Slo-Mo Photo Gallery: Controversial False Starts From ACCs

  38 Jared Anderson | February 16th, 2017 | ACC, College, National, News, Photo Fishbowl, SEC

In an NCAA conference week plagued by a flood of relay DQs, photographs of ACC relay exchanges add support to the theory that step-over starts are causing legal relay starts to take DQs from official timing systems.

What are Step-Over Starts And How Could They Cause False Positives?

SwimSwam’s own Mitch Bowmile wrote at length on the issue yesterday, and you can read his piece here. The crux of the idea is that a rash of false start DQs could be caused by the rising popularity of step-over starts. As swimming has legalized and normalized the presence of starting wedges on starting blocks, swimmers have incorporated them more and more into their races. The latest development to really take hold in a wide-spread way is to use the wedge for relay starts, beginning with one foot on the wedge and one foot behind it, then stepping over the wedge and placing the foot at the very front of the block while launching oneself into the water.

The theorized issue with this start is that swimmers aren’t tripping the official “Relay Judging Platforms” or RJPs. An RJP sits on top of the block and records a swimmers feet touching the top surface of the block. RJPs are used in connection with touchpads to record relay exchange times – the system records a touch on the touchpad and also records when the swimmer’s feet leave the RJP. The time in between is the relay reaction time. 0.07 seconds would be a great relay exchange; -0.07 seconds would be a recorded false start.

But if the RJP can’t track the swimmer’s feet on the block – for instance, if a swimmer starts with their weight behind and/or on top of the wedge, and if the front foot plants so far at the front of the block that it doesn’t on the RJP – then the relay exchange system would be thrown off. That, some coaches, swimmers and fans say, could be causing “false positives,” or relay exchanges that are perfectly legal but that record as false starts on the timing system.

Relay Start Gallery

With that long-winded explanation out of the way, here’s a look at two relay exchanges from the Women’s ACC Championships. Swim parent Rick Jones took screenshots of meet video, and when viewed together, they serve as almost a slow-motion video of each relay exchange.

The first exchange is from Duke’s 200 Medley Relay. Butterflyer Alyssa Marsh swims in for freesytler Maddie Rusch and the system officially records the reaction time as -0.07 – technically an illegal false start. But the photographic evidence does show Rusch using a step-over start. You can be the judge of whether the illegal reaction time appears correct or not. The Duke relay was not DQ’d, as no relay can be DQ’d on a recorded reaction time alone – an official must also call the false start for an official DQ to be made.

The second exchange is from Virginia’s 200 Medley Relay. Butterflyer Ellen Thomas swims in for freestyler Caitlin CooperThe system once again records an illegal -0.08 reaction time. Virginia was officially DQ’d for a false start. The DQ is significant because the loss of 54 points (what UVA would have gotten for third place) could impact the team points race, where UVA currently trails NC State by just 26.5 with one day remaining.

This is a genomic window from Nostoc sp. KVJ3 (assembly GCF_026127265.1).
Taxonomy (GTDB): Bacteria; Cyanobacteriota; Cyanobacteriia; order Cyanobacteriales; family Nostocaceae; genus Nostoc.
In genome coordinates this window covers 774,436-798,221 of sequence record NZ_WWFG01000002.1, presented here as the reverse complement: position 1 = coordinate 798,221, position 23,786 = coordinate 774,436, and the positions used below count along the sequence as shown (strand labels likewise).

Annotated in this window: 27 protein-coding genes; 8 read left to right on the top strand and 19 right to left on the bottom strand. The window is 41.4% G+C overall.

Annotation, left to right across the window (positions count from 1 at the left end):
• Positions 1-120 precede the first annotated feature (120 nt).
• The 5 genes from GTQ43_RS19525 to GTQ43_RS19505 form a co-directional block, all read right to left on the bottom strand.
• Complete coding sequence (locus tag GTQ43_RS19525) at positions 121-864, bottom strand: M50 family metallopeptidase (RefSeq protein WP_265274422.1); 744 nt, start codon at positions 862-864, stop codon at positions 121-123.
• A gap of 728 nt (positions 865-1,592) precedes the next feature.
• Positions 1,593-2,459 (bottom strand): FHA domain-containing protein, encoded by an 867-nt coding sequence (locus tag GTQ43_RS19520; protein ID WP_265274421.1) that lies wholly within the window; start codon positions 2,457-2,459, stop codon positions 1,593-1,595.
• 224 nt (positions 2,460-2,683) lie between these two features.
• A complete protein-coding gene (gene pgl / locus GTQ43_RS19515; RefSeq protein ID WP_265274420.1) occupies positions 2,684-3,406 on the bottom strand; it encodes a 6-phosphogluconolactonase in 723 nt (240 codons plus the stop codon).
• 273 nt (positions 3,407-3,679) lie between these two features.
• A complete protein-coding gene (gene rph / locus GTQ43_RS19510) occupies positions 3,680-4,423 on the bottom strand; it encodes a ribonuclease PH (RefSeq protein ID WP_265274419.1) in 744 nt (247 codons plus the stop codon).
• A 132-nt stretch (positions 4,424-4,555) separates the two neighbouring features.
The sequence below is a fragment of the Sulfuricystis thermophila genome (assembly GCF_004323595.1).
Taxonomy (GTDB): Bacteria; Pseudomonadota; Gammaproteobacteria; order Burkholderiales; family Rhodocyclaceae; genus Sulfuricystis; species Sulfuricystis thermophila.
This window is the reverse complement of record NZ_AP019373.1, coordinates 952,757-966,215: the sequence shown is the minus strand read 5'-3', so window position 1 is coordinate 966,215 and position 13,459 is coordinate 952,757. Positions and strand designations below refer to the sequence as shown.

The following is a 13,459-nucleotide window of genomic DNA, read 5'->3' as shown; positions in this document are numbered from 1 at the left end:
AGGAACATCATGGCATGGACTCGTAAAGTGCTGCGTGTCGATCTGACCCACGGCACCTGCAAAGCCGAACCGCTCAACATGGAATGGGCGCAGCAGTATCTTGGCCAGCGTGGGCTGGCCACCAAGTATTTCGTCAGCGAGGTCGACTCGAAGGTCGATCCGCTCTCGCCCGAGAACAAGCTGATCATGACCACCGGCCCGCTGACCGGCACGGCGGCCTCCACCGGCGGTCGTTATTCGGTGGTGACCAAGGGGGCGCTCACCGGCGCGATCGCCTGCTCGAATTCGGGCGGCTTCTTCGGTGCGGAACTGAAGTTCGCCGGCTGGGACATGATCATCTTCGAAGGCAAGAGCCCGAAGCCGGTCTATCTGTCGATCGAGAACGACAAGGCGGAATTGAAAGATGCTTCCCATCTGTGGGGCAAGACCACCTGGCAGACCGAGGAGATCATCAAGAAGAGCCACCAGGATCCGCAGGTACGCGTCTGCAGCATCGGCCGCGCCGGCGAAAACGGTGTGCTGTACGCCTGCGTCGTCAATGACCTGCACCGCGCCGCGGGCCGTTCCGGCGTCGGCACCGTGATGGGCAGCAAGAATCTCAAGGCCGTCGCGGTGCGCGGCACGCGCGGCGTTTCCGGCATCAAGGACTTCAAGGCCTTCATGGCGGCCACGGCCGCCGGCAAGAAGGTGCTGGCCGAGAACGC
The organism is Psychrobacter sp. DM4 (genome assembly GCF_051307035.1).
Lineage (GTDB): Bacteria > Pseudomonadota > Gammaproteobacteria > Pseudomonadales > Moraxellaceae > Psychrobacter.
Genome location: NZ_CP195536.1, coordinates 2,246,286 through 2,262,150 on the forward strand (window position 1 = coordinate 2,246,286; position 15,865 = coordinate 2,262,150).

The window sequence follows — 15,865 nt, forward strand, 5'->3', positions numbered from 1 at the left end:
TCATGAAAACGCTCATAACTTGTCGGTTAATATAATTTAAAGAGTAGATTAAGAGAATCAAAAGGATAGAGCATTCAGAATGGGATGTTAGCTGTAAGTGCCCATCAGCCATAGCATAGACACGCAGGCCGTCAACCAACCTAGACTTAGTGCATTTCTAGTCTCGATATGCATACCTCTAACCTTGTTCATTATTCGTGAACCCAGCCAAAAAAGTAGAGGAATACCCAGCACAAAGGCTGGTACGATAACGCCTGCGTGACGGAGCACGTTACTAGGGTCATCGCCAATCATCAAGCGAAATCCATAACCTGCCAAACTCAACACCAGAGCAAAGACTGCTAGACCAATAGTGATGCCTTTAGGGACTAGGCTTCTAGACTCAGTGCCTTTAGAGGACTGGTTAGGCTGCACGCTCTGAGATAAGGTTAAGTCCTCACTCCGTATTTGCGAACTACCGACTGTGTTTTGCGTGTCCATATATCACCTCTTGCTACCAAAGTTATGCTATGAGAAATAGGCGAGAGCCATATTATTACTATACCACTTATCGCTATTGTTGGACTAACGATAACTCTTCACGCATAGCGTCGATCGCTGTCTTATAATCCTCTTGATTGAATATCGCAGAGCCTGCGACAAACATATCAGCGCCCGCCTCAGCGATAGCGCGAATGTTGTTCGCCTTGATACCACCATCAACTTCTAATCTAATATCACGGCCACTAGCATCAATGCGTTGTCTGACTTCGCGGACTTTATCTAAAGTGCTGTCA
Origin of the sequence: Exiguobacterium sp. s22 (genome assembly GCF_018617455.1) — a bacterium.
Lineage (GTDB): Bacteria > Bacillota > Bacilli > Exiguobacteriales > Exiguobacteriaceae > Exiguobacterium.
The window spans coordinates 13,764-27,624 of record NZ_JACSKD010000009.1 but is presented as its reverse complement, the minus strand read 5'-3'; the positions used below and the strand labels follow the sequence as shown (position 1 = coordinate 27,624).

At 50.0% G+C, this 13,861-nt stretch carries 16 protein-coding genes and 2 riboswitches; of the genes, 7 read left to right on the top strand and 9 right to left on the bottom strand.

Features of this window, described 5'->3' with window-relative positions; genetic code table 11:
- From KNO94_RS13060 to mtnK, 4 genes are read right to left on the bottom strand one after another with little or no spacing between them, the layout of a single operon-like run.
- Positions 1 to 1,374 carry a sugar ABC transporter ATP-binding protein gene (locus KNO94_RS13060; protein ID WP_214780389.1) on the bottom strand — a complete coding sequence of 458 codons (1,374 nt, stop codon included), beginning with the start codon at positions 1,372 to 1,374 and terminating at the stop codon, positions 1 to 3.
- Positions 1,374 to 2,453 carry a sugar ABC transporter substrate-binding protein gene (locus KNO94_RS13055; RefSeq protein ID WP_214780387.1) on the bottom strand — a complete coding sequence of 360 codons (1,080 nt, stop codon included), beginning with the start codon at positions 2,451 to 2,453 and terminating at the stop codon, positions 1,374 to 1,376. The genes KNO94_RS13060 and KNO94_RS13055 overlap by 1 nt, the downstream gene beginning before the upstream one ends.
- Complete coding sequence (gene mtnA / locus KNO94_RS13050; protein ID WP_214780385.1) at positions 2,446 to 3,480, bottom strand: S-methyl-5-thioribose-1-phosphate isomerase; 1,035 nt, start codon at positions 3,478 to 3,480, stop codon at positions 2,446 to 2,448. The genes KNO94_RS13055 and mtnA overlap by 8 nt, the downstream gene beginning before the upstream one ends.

Each relay exchange is posted as a gallery below. You can see a sort of slow-motion video by using the arrows to flow through the gallery. You can also see the original photos on Rick Jones’ Facebook page, where they are also sorted into galleries. Thanks to Rick for taking the screenshots and providing them to SwimSwam.

Duke Relay Exchange

Duke is in lane 7, second from the bottom, marked by the yellow arrow.

Reaction time was recorded as -0.07.

Virginia Relay Exchange

Virginia is in lane 4, fourth from the top, marked by the yellow arrow.

The recorded reaction time was -0.08.

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38 Comments on "Slo-Mo Photo Gallery: Controversial False Starts From ACCs"

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Timing Operator

-0.07 exchange does not require a human confirmation in NCAA rules. It should be an automatic DQ. Remember also that a proper exchange time recording requires a good finish (touchpad) as well as departure (RJP). If the pad finish is slow, it will record an early take-off.

Good reporting on this topic should also include manufacturer of the RJP. Technologies used by Colorado, Omega, and Daktronics are not the same, and should not be confused.

The solution seems easy: no foot behind the wedge, and at least one foot on the flat portion of the block ahead of the wedge.

Richard Graves

There are high speed overhead cameras over every lane, early take off pads and dual confirmed ETO by the officials. And someone 30 yards away with low speed tablet video claimed to have a better view? Fake news!!!

Forever Resting

Wrong. Explain the results and why Duke triggered a -.07 reaction time when it clearly shows Duke swimmer on the block? Explain why in the last relay of the meet there were NO negative reaction times? Show the video from above cameras. I also heard the cameras were NOT working. Show the video! The equipment was broken. The fake part is the DQ without any evidence and without following the rules. Prove it.


About Jared Anderson

Jared Anderson

Jared Anderson just can’t stay away from the pool. A competitive career sixteen years and running wasn’t enough for this native Minnesotan, who continues to get his daily chlorine fix. A lifelong lover of writing, Jared now combines the two passions as Senior Reporter for, covering swimming at every …

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